Meng's debut solo recording MENG (music by J.S.Bach, William Walton, John Williams, Mario Castelnuovo-Tedesco and Francesco Tarrega), released in July, 2016, have received great reviews:
From ClevelandClassical.com: Link
From The Baltimore Sun:
This disc makes a sterling calling card for Meng Su, the Chinese-born classical guitarist who came to Baltimore to study with the eminent Manuel Barrueco at the Peabody Conservatory. Su's command of the instrument is everywhere apparent, whether charging into the bravura moments of a sonata by Mario Castelnuovo-Tedesco or exploring the subtleties of William Walton's Five Bagatelles.
Su's flair for communicative phrasing also commands attention. She plays a Bach Suite with wonderful nuance, and brings a particularly sensitive touch to a darkly beautiful theme from John Williams' "Munich" film score.
From American Record Guide, Jan/Feb Issue:
A recording like this makes me want to gather Florestan, Eusebuis, and Master Raro, and just say “Hats off, gentlemen, a genius.” Anyone who follows my reviews knows that I am excited about the level of artistry of many emerging guitarists. Surely, I get plenty of discs not ready for the national stage and even decline to review many that would just get a panning. But nearly every issue I find someone who really merits praise. Meng Su stands out among those as one of the very best.
First, the program is amazing—three huge masterworks, each of which would be enough to supply weight to the program; and each is performed beautifully, as fine as any, despite the heavy competition. What make her playing so special is her control of sound—every note is important, every sound is shaped with love and exquisite taste. It’s not just her tone—it’s also her dynamics, articulation, the transparency or density of the sound, the attention to the functions of multiple voices.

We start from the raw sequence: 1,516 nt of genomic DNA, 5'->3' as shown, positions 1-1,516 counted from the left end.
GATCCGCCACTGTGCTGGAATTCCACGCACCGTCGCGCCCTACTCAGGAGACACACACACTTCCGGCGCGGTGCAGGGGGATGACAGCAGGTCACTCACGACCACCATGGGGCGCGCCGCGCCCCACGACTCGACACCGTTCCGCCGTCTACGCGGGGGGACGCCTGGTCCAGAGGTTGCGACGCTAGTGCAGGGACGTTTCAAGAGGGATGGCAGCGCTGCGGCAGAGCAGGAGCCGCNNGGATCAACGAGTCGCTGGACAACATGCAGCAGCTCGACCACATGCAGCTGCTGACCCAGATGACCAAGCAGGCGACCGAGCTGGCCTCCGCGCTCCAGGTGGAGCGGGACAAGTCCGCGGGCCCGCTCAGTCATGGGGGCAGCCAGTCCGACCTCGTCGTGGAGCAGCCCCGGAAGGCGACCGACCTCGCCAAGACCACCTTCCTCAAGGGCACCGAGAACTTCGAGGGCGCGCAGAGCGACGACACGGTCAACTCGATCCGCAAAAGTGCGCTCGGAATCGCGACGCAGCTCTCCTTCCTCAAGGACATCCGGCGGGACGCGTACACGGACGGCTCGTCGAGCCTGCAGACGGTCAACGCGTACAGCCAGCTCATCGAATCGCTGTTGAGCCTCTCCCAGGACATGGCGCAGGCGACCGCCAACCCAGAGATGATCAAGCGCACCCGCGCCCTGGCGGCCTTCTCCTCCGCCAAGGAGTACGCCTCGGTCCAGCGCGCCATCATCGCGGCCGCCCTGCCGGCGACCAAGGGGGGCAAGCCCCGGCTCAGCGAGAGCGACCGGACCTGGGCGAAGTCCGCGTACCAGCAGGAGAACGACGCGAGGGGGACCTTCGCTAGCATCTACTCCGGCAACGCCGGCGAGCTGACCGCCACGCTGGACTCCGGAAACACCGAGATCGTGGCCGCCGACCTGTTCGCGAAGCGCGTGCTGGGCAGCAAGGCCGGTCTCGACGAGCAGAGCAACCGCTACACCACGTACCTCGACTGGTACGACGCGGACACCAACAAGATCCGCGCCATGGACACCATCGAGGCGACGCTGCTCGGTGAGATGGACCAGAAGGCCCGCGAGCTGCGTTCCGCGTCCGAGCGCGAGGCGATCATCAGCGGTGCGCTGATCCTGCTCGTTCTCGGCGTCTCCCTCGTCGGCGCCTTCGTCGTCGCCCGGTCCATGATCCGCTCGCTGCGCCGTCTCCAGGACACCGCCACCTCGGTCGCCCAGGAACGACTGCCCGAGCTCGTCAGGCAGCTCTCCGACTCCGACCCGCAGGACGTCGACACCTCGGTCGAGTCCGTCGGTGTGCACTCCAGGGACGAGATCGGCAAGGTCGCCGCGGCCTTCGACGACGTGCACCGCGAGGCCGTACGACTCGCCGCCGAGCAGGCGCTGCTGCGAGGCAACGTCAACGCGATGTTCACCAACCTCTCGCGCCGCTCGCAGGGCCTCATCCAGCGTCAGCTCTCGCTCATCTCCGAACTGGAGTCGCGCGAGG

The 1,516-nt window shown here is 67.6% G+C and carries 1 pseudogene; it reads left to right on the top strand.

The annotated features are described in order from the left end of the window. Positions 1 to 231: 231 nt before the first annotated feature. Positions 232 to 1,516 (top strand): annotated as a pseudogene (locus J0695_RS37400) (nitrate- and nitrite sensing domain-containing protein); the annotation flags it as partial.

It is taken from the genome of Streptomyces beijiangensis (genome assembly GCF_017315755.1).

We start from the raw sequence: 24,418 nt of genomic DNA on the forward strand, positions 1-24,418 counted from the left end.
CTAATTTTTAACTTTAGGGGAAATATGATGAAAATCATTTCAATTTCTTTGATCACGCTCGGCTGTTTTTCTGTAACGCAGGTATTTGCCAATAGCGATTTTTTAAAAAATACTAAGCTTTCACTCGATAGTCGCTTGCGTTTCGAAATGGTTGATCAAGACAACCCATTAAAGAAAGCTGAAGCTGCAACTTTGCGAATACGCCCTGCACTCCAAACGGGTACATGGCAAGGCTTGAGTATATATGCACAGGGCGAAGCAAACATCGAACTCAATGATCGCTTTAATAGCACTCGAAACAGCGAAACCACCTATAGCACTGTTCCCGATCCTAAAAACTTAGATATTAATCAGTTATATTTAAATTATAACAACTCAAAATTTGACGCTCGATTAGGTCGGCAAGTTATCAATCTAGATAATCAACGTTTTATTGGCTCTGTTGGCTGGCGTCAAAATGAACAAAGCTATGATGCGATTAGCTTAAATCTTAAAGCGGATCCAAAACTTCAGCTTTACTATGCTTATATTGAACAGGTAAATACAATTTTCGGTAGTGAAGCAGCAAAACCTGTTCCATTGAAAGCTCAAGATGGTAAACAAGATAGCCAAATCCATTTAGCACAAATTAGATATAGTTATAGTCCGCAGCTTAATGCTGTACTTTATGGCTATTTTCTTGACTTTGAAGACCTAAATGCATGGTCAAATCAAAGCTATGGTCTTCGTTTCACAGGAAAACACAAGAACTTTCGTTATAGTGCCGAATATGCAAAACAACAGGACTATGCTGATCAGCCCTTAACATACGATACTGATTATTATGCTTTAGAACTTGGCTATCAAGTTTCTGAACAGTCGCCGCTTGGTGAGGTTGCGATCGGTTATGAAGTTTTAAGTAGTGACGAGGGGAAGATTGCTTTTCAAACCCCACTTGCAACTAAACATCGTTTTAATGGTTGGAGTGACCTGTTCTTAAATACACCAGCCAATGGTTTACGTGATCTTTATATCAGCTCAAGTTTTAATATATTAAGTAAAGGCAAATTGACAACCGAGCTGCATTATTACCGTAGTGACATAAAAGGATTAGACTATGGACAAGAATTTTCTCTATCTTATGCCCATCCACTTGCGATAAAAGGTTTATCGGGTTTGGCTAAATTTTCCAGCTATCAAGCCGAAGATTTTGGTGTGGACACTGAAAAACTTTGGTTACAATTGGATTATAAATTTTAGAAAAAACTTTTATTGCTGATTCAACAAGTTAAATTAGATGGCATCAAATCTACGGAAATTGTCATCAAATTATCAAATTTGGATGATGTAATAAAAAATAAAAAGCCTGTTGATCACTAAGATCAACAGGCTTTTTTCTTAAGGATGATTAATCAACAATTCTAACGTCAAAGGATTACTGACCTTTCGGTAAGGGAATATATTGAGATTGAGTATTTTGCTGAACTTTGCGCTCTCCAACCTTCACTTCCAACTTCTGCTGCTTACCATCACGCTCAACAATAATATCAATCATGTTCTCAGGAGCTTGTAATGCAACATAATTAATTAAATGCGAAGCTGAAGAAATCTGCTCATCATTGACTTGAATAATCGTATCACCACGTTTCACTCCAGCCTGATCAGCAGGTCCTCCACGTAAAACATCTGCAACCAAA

I’ve heard the Castelnuovo-Tedesco in a dozen or more performances, and I’ve played and taught the Bach and the Walton. Meng Su made each seem like I was hearing them for the first time—and that the music was inexpressively beautiful. There is virtuosity, but never for its own sake. These are not the fastest performances of the works you’ll hear, but they are among the most beautiful. She even throws in a couple of Tarrega’s salon pieces, but treats them like great music. Listen to her breathless beginning of the tacky little ‘Gran Vals’, a subtle crescendo sung like a simple but exquisite Schubert song, and you’ll realize that the piece isn’t tacky at all.
The performance is bracketed by works by John Williams—the film score composer, not the guitarist. ‘Avener’s Theme’ is a touching melody arranged from the score to the film Munich, lovingly played. ‘Rounds’ is his first work for solo guitar, first recorded by Pablo Villegas (N/D 2015 in Collections)—it’s a dark work, but it’s beautiful and moving, and Su performs it even better than Villegas.
Meng Su is from Quingdao, China, and has performed with Yameng Wang as the Beijing Guitar Duo since 2009, earning rave reviews. In 2013 the duo joined the venerable Manuel Barrueco (their teacher at Peabody) and have performed as a trio—see China West reviewed above. She only launched her solo career in 2015 after winning the Christopher Parkening Competition. But in any combination she is a sublime artist, and I wish her well in what will surely be a great career.